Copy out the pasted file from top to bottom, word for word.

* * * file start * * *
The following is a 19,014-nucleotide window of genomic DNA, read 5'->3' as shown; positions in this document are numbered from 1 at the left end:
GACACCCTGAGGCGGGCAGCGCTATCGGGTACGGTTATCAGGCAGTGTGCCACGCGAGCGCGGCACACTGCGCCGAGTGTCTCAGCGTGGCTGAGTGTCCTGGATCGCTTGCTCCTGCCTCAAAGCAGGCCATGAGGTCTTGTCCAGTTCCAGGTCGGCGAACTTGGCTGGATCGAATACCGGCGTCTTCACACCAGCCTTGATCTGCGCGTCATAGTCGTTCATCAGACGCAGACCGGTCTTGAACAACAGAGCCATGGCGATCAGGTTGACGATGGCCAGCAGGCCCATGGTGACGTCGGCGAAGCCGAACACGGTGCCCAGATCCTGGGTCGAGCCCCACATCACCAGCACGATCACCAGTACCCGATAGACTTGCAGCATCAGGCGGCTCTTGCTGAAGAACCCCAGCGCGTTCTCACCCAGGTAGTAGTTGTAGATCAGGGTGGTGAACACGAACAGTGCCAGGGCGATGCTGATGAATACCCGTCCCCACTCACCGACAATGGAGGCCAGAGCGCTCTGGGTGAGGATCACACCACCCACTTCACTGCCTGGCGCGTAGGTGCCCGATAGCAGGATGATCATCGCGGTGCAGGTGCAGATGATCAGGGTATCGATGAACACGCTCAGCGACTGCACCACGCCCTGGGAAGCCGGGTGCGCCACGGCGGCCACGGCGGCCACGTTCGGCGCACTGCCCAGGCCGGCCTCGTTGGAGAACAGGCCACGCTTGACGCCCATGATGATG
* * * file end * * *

The following is a 19,014-nucleotide window of genomic DNA, read 5'->3' as shown; positions in this document are numbered from 1 at the left end:
GACACCCTGAGGCGGGCAGCGCTATCGGGTACGGTTATCAGGCAGTGTGCCACGCGAGCGCGGCACACTGCGCCGAGTGTCTCAGCGTGGCTGAGTGTCCTGGATCGCTTGCTCCTGCCTCAAAGCAGGCCATGAGGTCTTGTCCAGTTCCAGGTCGGCGAACTTGGCTGGATCGAATACCGGCGTCTTCACACCAGCCTTGATCTGCGCGTCATAGTCGTTCATCAGACGCAGACCGGTCTTGAACAACAGAGCCATGGCGATCAGGTTGACGATGGCCAGCAGGCCCATGGTGACGTCGGCGAAGCCGAACACGGTGCCCAGATCCTGGGTCGAGCCCCACATCACCAGCACGATCACCAGTACCCGATAGACTTGCAGCATCAGGCGGCTCTTGCTGAAGAACCCCAGCGCGTTCTCACCCAGGTAGTAGTTGTAGATCAGGGTGGTGAACACGAACAGTGCCAGGGCGATGCTGATGAATACCCGTCCCCACTCACCGACAATGGAGGCCAGAGCGCTCTGGGTGAGGATCACACCACCCACTTCACTGCCTGGCGCGTAGGTGCCCGATAGCAGGATGATCATCGCGGTGCAGGTGCAGATGATCAGGGTATCGATGAACACGCTCAGCGACTGCACCACGCCCTGGGAAGCCGGGTGCGCCACGGCGGCCACGGCGGCCACGTTCGGCGCACTGCCCAGGCCGGCCTCGTTGGAGAACAGGCCACGCTTGACGCCCATGATGATG